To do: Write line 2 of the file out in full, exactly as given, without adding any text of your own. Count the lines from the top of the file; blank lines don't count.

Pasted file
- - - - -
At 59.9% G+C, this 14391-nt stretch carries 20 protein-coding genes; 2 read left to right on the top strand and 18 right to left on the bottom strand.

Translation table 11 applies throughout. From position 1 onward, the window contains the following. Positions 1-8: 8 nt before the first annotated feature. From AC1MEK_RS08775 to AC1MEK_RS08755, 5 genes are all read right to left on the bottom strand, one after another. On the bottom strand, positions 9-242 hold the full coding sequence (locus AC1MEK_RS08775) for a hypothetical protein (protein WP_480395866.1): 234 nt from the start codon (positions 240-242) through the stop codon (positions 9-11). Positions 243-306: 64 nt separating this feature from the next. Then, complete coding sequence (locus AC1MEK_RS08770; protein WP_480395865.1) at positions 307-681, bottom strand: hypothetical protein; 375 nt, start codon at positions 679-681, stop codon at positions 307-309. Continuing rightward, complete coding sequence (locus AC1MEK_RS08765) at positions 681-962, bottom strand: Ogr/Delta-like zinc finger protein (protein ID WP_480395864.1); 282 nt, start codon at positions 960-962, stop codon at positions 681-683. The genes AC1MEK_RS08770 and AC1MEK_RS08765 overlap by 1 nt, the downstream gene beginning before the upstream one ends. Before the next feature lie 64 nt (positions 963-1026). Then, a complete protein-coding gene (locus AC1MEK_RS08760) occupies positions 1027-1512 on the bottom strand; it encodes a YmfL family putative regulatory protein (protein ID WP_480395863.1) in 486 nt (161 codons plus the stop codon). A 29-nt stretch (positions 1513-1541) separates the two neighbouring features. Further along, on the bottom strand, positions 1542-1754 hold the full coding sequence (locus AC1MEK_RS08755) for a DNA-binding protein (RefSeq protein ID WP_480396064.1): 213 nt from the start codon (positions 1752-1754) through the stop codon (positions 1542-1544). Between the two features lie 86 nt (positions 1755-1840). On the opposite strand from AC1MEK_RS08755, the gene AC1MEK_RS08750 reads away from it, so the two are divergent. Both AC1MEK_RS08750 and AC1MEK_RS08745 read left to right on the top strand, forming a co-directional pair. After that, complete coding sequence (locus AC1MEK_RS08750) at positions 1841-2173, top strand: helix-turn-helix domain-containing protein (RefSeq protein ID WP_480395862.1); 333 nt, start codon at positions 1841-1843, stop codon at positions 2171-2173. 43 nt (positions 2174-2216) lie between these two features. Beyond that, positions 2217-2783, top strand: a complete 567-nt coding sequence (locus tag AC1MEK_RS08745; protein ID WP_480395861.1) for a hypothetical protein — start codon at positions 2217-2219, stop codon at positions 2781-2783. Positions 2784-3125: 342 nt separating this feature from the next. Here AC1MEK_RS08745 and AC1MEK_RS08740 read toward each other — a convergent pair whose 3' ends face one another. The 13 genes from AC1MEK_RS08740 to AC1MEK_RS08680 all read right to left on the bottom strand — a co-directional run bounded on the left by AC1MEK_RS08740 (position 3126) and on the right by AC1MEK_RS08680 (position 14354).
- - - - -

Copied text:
Translation table 11 applies throughout. From position 1 onward, the window contains the following. Positions 1-8: 8 nt before the first annotated feature. From AC1MEK_RS08775 to AC1MEK_RS08755, 5 genes are all read right to left on the bottom strand, one after another. On the bottom strand, positions 9-242 hold the full coding sequence (locus AC1MEK_RS08775) for a hypothetical protein (protein WP_480395866.1): 234 nt from the start codon (positions 240-242) through the stop codon (positions 9-11). Positions 243-306: 64 nt separating this feature from the next. Then, complete coding sequence (locus AC1MEK_RS08770; protein WP_480395865.1) at positions 307-681, bottom strand: hypothetical protein; 375 nt, start codon at positions 679-681, stop codon at positions 307-309. Continuing rightward, complete coding sequence (locus AC1MEK_RS08765) at positions 681-962, bottom strand: Ogr/Delta-like zinc finger protein (protein ID WP_480395864.1); 282 nt, start codon at positions 960-962, stop codon at positions 681-683. The genes AC1MEK_RS08770 and AC1MEK_RS08765 overlap by 1 nt, the downstream gene beginning before the upstream one ends. Before the next feature lie 64 nt (positions 963-1026). Then, a complete protein-coding gene (locus AC1MEK_RS08760) occupies positions 1027-1512 on the bottom strand; it encodes a YmfL family putative regulatory protein (protein ID WP_480395863.1) in 486 nt (161 codons plus the stop codon). A 29-nt stretch (positions 1513-1541) separates the two neighbouring features. Further along, on the bottom strand, positions 1542-1754 hold the full coding sequence (locus AC1MEK_RS08755) for a DNA-binding protein (RefSeq protein ID WP_480396064.1): 213 nt from the start codon (positions 1752-1754) through the stop codon (positions 1542-1544). Between the two features lie 86 nt (positions 1755-1840). On the opposite strand from AC1MEK_RS08755, the gene AC1MEK_RS08750 reads away from it, so the two are divergent. Both AC1MEK_RS08750 and AC1MEK_RS08745 read left to right on the top strand, forming a co-directional pair. After that, complete coding sequence (locus AC1MEK_RS08750) at positions 1841-2173, top strand: helix-turn-helix domain-containing protein (RefSeq protein ID WP_480395862.1); 333 nt, start codon at positions 1841-1843, stop codon at positions 2171-2173. 43 nt (positions 2174-2216) lie between these two features. Beyond that, positions 2217-2783, top strand: a complete 567-nt coding sequence (locus tag AC1MEK_RS08745; protein ID WP_480395861.1) for a hypothetical protein — start codon at positions 2217-2219, stop codon at positions 2781-2783. Positions 2784-3125: 342 nt separating this feature from the next. Here AC1MEK_RS08745 and AC1MEK_RS08740 read toward each other — a convergent pair whose 3' ends face one another. The 13 genes from AC1MEK_RS08740 to AC1MEK_RS08680 all read right to left on the bottom strand — a co-directional run bounded on the left by AC1MEK_RS08740 (position 3126) and on the right by AC1MEK_RS08680 (position 14354).